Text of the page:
The petitioner must establish his grounds for relief by a preponderance of the evidence. Ind. Post-Conviction Rule 1(5). On appeal from the denial of a petition for post-conviction relief, we neither reweigh the evidence nor judge the credibility of the witnesses. Montano, 649 N.E.2d at 1056. To prevail on appeal from the denial of a petition for post-conviction relief, the petitioner must show that the evidence is without conflict and leads unerringly and unmistakably to a conclusion opposite that reached by the post-conviction court. Spranger v. State, 650 N.E.2d 1117, 1119 (Ind.1995). It is only where the evidence is without conflict and leads to but one conclusion, and the post-conviction court has reached the opposite conclusion, that the decision will be disturbed as being contrary to law. Id. at 1120.
B. Denial of Right to Confront and Cross-Examine
Wheelington, who had originally informed police of Sada's involvement in a pending drug transaction, testified for the State during Sada's trial. During cross-examination of Wheelington, Sada's counsel attempted to question Wheelington about the nature and extent of his agreement with the State to testify against Sada:
[Defense counsel]: Had you been charged with possession of cocaine and other paraphernalia? Testimony is that you would have been charged with that felony. Indiana has got felonies in classes; do you recall what class felony you would be charged?
[Wheelington]: I imagine they get [sic] me with Possession with Intent, which is an A felony.
[Defense counsel]: Which is an A felony; and how much time does an A felony carry in the State of Indiana?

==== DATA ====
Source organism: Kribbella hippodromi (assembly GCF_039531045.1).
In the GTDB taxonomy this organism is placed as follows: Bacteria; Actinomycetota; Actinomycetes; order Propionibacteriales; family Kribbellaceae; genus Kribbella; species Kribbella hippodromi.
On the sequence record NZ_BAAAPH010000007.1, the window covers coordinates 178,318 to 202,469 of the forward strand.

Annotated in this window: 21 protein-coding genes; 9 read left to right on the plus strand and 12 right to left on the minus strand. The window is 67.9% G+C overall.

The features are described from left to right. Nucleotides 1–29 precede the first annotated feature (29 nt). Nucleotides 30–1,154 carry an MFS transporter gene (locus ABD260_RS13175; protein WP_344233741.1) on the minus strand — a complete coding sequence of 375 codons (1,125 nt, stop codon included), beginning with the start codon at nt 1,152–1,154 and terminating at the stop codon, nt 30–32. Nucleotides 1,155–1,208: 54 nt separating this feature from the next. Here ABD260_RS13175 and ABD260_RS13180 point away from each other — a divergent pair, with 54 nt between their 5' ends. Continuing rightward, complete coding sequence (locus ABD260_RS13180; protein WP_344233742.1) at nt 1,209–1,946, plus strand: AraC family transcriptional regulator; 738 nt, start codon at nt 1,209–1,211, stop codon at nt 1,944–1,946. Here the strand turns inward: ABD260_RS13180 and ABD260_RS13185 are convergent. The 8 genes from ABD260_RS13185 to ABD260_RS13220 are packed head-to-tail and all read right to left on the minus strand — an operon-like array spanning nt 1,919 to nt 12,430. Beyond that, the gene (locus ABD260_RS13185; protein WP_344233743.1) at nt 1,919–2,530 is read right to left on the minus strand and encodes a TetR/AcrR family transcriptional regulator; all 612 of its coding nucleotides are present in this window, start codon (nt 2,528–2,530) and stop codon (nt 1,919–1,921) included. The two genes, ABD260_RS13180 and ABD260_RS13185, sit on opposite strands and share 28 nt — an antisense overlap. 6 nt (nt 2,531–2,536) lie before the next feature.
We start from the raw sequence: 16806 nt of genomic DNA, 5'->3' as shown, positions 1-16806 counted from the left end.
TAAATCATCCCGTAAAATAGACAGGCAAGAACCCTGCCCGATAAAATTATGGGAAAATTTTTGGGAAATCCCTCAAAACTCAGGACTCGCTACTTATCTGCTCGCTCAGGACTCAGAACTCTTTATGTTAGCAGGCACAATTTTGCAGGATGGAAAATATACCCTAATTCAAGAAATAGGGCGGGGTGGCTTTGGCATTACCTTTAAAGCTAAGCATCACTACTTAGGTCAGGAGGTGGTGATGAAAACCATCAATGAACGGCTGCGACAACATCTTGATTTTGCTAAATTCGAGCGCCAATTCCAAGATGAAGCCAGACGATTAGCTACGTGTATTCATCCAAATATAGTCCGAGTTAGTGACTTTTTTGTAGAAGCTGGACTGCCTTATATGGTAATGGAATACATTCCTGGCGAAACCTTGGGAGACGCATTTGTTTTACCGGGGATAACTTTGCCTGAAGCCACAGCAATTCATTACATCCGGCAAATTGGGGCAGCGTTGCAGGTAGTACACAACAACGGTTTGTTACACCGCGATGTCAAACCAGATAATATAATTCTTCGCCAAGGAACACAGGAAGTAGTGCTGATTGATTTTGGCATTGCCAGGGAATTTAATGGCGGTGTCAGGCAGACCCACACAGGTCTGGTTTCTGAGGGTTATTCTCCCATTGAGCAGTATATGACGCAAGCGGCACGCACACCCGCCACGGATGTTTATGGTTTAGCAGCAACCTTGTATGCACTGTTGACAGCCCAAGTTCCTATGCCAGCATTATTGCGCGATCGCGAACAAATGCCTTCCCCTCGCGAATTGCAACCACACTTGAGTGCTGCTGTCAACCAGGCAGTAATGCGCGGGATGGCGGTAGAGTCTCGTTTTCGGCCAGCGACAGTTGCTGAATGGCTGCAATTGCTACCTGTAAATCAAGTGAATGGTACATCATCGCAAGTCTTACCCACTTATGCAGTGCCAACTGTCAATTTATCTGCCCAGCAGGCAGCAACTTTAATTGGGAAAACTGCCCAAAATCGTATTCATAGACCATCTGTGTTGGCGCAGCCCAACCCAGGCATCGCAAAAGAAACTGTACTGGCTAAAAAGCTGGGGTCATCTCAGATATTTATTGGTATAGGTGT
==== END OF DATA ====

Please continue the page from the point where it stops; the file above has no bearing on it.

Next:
[Prosecutor]: Judge, I'm going to object; I think he's gone a little bit too far in his questioning.
[Defense counsel]: Your Honor, he made an agreement. That agreement is no prosecution; and I want this Jury to know what that agreement was, and what it entails.
[Court]: He's already testified to the agreement; obviously you're entitled to ask him about the agreement. But, as you're well aware, the sentences in the State of Indiana are under the control of the trial Judge alone․
[Defense counsel]: What he received was no jail time. I want this jury to know how much jail time he was not going to get, for turning these two people over.
[Prosecutor]: Judge, I think he'd be entitled to ask that questions [sic], if in fact he'd establish what class felony, and the fact that that was actually discussed between [the detective] and the witness. But, at this he just asked the witness about what class it was; and; the witness gave his opinion. And, I don't think that this, at this time is enough to go into anything further.
[Court]: I believe he's testified that Dealing is a class A felony, right? ․ Allright [sic], you can go that far. Potential penalties for class A felonies, you can't go into.
R. 357-60. In his amended petition for post-conviction relief, Sada alleged, for the first time, that the trial court erred in limiting his cross examination of Wheelington because this denied him his constitutional right to confront and cross-examine a witness against him. Sada relies on the case of Jarrett v. State, 498 N.E.2d 967 (Ind.1986), which was decided subsequent to Sada's trial, but prior to the filing of an appellate brief on his behalf in his direct appeal.2 Jarrett held that it was reversible error to refuse to permit co-offenders to be cross-examined regarding the penalties they would have faced had they not entered into plea bargains with the State because the “exposure of a witness's motivation in testifying is a proper and important function of the constitutionally protected right of cross-examination.” Id. at 968-69. The State responds that this argument is waived for failure to raise it in the direct appeal.3